Why The Nation is Now Focusing on Georgia’s Senate Races

After the historic 2020 Presidential election, with Joe Biden becoming the President-elect and Kamala Harris becoming the Vice-President-elect, everyone will have their eyes on Georgia.

It is believed that Georgia will have two Senate runoffs in January which will almost certainly determine whether the Democrats or Republicans will have control of the Senate. 

A runoff election is considered a rematch that occurs when none of the candidates meet the criteria for winning the election. In Georgia, candidates need to receive a majority of the vote to win an election, which means that if no candidate gets 50%, the candidates will face themselves again in a runoff election.

 

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Georgia is having two races because appointed Senator Kelly Loeffler (Republican) came in second behind Raphael Warnock (Democrat) in the first race, which was a special election to fill the seat until 2022 of Senator Johnny Isakson (Republican). The issue with this race was that neither candidate received close to 50%, and therefore will face off again in January. 

In the second race, incumbent David Perdue (Republican) appeared in the lead during the first 36 hours after the polls closed against Jon Ossoff (Democrat). However, as Atlanta (DeKalb County) began reporting their numbers, a runoff was more likely. 

Andra Gillespie, an Emory University political science professor, claims that “All eyes will be on Georgia for the next two months.” Additionally, Georgia’s runoff elections will see record spending, more campaigning, and a lot of mud slinging-- more than what we are used to seeing-- because of the importance of this election.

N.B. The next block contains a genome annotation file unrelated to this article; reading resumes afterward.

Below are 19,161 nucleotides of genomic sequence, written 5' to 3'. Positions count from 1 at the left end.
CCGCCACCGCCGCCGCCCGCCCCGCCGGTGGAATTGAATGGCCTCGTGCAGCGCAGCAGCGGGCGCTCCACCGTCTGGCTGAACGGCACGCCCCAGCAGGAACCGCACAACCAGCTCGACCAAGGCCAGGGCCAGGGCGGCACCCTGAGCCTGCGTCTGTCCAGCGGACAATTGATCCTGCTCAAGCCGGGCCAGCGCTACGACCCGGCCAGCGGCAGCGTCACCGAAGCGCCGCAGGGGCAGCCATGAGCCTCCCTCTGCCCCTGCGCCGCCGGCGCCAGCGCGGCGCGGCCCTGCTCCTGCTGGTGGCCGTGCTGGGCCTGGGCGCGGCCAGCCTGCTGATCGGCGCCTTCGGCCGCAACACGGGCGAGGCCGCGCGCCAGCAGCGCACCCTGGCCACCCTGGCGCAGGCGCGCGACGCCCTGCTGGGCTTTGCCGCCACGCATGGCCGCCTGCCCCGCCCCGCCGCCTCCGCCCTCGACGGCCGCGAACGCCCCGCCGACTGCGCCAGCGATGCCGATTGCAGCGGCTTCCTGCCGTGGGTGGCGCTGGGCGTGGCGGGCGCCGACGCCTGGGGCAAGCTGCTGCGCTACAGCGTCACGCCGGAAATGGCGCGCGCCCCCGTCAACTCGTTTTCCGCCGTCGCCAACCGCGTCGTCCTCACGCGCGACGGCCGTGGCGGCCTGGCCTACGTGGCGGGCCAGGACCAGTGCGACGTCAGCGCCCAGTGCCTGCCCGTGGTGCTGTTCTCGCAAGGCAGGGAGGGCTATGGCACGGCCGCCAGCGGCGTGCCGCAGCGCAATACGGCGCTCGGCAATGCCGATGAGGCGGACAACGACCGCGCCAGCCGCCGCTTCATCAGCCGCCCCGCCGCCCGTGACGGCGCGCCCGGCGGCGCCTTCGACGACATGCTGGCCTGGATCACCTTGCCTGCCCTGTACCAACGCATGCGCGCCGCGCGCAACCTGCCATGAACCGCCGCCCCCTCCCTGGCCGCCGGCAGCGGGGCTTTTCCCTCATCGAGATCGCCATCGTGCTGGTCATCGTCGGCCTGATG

This election is historical because people know the stakes are high. Before the elections this week, Republicans held a 53-to-47 majority, but now they are tied 48 to 48 with the Democrats. Although the Senate races in Alaska and North Carolina have not been called, Republicans are expected to win those states, and it will allow Republicans to control 50 Senate seats. However, if the Democrats obtain the two seats in Georgia, it will lead to a 50-50 tie. Vice President-elect Kamala Haaris will then cast the tie-breaking votes, which will allow for the Democrats to carry out their Democratic agenda. 

 

Photo by Jorge Alcala on Unsplash

As Georgia’s law states, the runoff will occur on the Tuesday of the ninth week after the election, which means it will occur on January 5th. Voters need to register by December 7th, and the state will have three weeks of early voting. Registered voters can also vote by mail if they request an absentee ballot.  

Go to https://georgia.gov/register-to-vote to figure out if you are eligible to register, to check your voter registration, to request an absentee ballot, to look up your polling place, or to look up ID requirements.

 

Sources: 1, 2, 3, 4, 5, 6, 7, 8

Photo Credit: Her Campus Media Library